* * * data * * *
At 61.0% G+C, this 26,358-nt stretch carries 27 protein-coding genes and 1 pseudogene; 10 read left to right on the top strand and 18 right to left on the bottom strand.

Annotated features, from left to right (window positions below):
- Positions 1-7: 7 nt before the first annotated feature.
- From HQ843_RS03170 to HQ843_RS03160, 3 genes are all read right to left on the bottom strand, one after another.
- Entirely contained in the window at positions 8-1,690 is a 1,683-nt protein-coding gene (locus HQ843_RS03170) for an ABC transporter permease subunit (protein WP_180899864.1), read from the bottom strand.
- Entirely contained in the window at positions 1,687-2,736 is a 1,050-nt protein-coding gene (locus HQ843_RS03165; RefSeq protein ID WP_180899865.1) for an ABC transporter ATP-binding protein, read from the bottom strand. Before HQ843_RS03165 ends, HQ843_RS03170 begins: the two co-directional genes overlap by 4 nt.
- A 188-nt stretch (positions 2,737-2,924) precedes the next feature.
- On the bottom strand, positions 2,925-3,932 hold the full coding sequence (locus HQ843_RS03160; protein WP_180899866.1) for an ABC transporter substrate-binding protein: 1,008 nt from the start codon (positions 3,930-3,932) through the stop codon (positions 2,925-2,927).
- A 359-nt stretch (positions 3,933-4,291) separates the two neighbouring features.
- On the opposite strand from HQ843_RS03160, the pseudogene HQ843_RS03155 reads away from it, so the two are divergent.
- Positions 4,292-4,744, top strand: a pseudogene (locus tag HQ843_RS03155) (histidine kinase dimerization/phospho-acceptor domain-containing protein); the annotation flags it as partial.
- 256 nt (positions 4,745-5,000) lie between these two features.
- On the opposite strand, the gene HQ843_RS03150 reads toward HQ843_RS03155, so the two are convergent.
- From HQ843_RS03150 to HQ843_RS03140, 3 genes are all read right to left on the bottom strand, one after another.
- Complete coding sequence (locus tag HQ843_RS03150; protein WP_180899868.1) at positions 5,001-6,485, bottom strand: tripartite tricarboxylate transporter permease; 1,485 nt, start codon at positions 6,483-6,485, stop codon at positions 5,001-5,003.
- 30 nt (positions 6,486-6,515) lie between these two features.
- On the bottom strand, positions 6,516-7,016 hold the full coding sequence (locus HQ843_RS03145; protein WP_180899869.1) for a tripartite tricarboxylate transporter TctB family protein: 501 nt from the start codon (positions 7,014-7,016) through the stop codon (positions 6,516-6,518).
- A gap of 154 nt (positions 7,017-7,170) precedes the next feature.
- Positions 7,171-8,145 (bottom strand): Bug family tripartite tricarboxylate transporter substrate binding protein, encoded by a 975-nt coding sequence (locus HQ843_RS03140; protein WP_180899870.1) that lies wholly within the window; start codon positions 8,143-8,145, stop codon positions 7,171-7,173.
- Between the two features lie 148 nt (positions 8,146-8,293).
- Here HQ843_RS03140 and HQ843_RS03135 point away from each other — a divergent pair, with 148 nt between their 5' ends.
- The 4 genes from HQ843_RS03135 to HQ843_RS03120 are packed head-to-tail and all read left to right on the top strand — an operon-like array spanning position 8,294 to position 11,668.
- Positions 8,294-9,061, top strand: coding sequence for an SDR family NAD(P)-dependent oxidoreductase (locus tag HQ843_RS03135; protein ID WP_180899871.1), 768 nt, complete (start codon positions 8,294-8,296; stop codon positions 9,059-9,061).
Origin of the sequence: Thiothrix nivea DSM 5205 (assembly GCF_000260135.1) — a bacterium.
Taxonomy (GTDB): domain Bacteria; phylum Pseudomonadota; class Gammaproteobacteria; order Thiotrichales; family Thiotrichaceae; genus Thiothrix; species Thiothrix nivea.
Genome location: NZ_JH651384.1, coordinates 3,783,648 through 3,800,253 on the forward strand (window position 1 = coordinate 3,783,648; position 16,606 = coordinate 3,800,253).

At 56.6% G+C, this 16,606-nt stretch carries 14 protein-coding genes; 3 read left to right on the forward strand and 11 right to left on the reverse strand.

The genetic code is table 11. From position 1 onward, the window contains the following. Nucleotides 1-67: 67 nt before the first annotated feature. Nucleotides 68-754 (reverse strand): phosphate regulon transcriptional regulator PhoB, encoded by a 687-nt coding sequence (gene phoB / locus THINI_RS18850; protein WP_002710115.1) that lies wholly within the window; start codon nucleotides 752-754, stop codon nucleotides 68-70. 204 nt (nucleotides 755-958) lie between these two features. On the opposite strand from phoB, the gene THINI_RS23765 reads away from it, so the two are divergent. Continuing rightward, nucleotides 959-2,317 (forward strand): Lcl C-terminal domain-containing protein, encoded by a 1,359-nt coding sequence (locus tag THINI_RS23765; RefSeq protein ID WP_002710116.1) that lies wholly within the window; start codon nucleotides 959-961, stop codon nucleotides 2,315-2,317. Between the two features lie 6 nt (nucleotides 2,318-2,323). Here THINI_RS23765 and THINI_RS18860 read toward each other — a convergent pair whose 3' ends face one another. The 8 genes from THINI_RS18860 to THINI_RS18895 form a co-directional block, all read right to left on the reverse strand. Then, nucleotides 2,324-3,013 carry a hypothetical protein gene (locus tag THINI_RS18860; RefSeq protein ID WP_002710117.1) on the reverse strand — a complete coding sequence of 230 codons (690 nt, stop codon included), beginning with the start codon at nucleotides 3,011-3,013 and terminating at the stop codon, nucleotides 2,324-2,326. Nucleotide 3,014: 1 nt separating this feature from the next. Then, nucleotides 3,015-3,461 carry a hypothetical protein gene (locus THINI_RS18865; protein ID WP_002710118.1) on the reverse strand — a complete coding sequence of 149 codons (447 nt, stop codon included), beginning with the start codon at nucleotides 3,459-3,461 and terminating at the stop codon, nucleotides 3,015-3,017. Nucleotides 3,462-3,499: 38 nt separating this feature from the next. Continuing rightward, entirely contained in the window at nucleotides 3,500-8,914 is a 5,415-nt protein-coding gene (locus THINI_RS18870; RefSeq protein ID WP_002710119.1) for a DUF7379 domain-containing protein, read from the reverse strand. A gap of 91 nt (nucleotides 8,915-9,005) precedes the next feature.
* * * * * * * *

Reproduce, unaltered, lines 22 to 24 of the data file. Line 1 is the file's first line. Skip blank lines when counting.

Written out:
- The 4 genes from HQ843_RS03135 to HQ843_RS03120 are packed head-to-tail and all read left to right on the top strand — an operon-like array spanning position 8,294 to position 11,668.
- Positions 8,294-9,061, top strand: coding sequence for an SDR family NAD(P)-dependent oxidoreductase (locus tag HQ843_RS03135; protein ID WP_180899871.1), 768 nt, complete (start codon positions 8,294-8,296; stop codon positions 9,059-9,061).
Origin of the sequence: Thiothrix nivea DSM 5205 (assembly GCF_000260135.1) — a bacterium.